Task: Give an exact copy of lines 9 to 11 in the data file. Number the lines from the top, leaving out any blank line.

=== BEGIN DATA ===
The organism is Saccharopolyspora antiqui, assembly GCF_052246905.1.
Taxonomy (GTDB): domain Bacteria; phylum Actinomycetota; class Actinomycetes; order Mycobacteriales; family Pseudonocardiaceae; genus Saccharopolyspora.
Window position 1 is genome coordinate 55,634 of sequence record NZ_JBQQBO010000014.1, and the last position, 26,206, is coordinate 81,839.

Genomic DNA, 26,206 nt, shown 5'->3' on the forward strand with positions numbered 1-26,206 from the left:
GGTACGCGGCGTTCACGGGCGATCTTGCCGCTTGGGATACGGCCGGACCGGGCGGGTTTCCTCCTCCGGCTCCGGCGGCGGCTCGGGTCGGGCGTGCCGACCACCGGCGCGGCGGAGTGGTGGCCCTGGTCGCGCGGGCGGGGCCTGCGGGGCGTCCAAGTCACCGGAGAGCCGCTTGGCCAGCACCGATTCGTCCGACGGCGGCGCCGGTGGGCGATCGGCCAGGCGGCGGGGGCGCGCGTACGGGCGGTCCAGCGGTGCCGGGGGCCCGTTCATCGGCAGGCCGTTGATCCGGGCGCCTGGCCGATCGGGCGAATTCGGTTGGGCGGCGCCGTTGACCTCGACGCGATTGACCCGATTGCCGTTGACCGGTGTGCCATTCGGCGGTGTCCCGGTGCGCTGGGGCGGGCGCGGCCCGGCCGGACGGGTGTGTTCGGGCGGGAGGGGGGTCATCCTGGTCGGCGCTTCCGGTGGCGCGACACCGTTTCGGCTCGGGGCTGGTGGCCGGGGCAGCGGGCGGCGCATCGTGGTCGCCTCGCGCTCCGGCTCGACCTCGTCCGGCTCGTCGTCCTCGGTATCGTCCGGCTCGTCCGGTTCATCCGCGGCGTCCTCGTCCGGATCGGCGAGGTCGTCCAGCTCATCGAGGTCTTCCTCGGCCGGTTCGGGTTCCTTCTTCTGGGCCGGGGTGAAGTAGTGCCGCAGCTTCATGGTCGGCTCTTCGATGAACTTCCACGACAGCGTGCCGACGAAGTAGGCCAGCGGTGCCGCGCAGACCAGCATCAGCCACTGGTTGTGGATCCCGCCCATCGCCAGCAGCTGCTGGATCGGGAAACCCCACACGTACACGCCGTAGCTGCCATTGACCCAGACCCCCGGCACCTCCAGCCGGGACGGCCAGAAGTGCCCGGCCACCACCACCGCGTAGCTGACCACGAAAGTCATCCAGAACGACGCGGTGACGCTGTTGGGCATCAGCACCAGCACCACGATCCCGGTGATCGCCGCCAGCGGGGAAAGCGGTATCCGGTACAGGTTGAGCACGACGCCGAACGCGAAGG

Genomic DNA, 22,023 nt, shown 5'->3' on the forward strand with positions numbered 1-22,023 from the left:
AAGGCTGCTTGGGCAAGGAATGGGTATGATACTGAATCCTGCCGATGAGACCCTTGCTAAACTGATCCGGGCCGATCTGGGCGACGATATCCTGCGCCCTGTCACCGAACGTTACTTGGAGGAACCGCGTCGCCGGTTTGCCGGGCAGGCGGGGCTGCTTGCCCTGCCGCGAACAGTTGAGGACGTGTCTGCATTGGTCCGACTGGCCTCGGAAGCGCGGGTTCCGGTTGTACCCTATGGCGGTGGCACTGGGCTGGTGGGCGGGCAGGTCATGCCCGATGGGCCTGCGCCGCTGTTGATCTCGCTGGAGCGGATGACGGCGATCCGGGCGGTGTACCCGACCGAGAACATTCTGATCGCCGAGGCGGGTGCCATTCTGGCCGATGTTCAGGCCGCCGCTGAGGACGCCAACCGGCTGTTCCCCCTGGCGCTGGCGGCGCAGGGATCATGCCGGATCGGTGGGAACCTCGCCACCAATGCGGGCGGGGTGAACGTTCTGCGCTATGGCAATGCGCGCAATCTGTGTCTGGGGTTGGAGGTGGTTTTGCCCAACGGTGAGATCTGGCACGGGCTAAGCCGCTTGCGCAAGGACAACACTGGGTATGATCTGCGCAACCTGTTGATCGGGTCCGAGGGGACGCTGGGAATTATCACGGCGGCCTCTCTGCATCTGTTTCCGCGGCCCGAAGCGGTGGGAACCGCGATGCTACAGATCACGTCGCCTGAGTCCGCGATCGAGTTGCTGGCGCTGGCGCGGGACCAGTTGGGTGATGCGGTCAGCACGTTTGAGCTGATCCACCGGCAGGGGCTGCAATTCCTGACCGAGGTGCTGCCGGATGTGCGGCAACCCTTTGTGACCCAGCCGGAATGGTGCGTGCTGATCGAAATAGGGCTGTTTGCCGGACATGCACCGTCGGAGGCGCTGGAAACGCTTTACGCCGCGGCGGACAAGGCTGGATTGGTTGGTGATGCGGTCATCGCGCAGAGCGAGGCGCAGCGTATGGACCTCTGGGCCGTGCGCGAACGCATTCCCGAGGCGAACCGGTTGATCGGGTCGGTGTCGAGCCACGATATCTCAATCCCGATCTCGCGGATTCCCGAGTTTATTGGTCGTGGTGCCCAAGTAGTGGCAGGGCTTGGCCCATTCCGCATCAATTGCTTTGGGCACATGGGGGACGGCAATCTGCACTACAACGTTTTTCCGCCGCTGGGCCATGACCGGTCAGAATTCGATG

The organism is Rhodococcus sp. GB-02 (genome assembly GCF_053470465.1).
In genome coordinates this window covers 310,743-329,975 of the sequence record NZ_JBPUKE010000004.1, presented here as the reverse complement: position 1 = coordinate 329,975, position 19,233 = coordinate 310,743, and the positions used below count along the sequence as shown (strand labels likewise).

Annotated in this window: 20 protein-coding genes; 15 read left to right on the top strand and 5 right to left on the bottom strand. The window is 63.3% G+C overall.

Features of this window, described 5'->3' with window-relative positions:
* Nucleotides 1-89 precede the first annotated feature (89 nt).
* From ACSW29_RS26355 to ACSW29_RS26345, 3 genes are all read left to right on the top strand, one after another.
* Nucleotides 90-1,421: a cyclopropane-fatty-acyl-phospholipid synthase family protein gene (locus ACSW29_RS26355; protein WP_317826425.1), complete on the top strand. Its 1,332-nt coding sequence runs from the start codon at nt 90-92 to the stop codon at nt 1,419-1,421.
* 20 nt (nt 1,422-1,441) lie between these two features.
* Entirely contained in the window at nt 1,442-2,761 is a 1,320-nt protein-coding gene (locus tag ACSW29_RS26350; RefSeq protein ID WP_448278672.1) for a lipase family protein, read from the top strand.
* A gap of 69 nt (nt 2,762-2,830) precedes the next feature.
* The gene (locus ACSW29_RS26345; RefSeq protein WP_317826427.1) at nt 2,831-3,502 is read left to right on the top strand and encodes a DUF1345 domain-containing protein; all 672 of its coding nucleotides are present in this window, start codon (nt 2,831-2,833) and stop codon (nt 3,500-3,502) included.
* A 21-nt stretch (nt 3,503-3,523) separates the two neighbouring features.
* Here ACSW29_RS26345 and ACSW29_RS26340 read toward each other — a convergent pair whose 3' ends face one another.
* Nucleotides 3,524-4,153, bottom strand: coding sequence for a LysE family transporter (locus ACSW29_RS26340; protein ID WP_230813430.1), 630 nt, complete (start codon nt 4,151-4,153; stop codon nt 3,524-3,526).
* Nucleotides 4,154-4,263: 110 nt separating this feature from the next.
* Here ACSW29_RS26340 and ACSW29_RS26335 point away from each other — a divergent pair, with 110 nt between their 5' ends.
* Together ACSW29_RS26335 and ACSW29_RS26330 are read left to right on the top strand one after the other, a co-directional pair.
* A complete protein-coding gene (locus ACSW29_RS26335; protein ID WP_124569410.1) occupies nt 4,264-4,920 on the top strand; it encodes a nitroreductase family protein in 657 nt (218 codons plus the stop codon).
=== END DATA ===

In genome coordinates this window covers 310,743-329,975 of the sequence record NZ_JBPUKE010000004.1, presented here as the reverse complement: position 1 = coordinate 329,975, position 19,233 = coordinate 310,743, and the positions used below count along the sequence as shown (strand labels likewise).

Annotated in this window: 20 protein-coding genes; 15 read left to right on the top strand and 5 right to left on the bottom strand. The window is 63.3% G+C overall.

Features of this window, described 5'->3' with window-relative positions: